This report reviews the expectations held by different partners in the ‘Dialogue and Dissent: Strategic Partnerships for Lobby and Advocacy’ policy programme implemented by the Dutch Ministry of Foreign Affairs (MFA) between 2016 and 2020. The programme aims to strengthen civil society organizations in low- and lower-middle-income countries in their role as advocates and lobbyists by establishing equal and mutually-beneficial partnerships between state- and non-state actors in a structured framework (as opposed to sporadic engagement based on, for example the alignment of agendas at a certain point in time).
In the programme, differences of opinion are not only accepted, but welcomed, for the energy generated by friction, which can contribute to achieving change. Developing approaches for dealing with dissent in a productive way may help mitigate concerns among Ministry staff, for whom dissent may sometimes appear risky. The Dutch MFA aims to create new opportunities for acting together and, defining and achieving goals in equal and reciprocal relations with space for flexibility. Risks are taken together and partners can hold each other accountable.
The main challenges to the partnerships include: 1) coordination, capacity, implementation and sustainability, for example, what partners can expect from each other should be collaboratively defined (e.g. whether strategic or capacity-related value is most important), 2) determining what counts as an ‘effective’ partnership and how to evaluate this, 3) autonomy, which is a complex issue as NGOs can be associated with government partners (and the other way around) or governments may propose adjustments to NGO programmes; questions should be raised about the space and quality of connections available to local partners and, finally, 4) expectations for collaboration and added value, which are predominantly rooted in the perceived alignment of agendas and approaches.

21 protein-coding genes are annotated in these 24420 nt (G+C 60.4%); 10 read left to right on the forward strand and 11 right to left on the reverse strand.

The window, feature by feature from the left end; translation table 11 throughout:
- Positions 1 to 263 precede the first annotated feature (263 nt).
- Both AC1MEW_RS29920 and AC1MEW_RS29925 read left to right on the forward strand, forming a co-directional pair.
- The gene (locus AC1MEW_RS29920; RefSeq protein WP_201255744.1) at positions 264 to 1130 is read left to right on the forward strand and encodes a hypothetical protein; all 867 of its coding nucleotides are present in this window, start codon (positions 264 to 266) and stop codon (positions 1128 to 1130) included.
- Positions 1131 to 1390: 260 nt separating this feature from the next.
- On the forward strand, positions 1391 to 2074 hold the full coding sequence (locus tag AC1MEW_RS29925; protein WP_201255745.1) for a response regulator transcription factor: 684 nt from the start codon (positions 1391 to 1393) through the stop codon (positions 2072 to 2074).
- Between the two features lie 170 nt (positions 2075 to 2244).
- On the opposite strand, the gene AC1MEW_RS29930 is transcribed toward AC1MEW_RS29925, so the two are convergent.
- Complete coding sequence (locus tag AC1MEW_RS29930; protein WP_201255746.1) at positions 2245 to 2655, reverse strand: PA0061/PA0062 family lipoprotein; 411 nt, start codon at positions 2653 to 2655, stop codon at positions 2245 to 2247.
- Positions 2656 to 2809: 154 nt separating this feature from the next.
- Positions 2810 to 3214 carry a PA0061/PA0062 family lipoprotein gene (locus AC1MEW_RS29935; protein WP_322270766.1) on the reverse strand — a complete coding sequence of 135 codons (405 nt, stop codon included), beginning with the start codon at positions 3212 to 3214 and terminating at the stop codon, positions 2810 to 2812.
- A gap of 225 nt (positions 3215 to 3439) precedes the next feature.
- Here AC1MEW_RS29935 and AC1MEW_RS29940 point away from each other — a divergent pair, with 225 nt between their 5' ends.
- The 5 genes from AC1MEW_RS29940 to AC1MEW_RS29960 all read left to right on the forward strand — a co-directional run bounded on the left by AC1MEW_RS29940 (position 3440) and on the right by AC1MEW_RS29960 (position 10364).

Another issue is how to manage friction and how to make it productive. Suggested methods include: 1) keeping each other informed in a timely fashion so that partners can prepare to respond, 2) facilitating dialogue to overcome friction, and, in particular, 3) creating distance, while maintaining good partner relations and communication.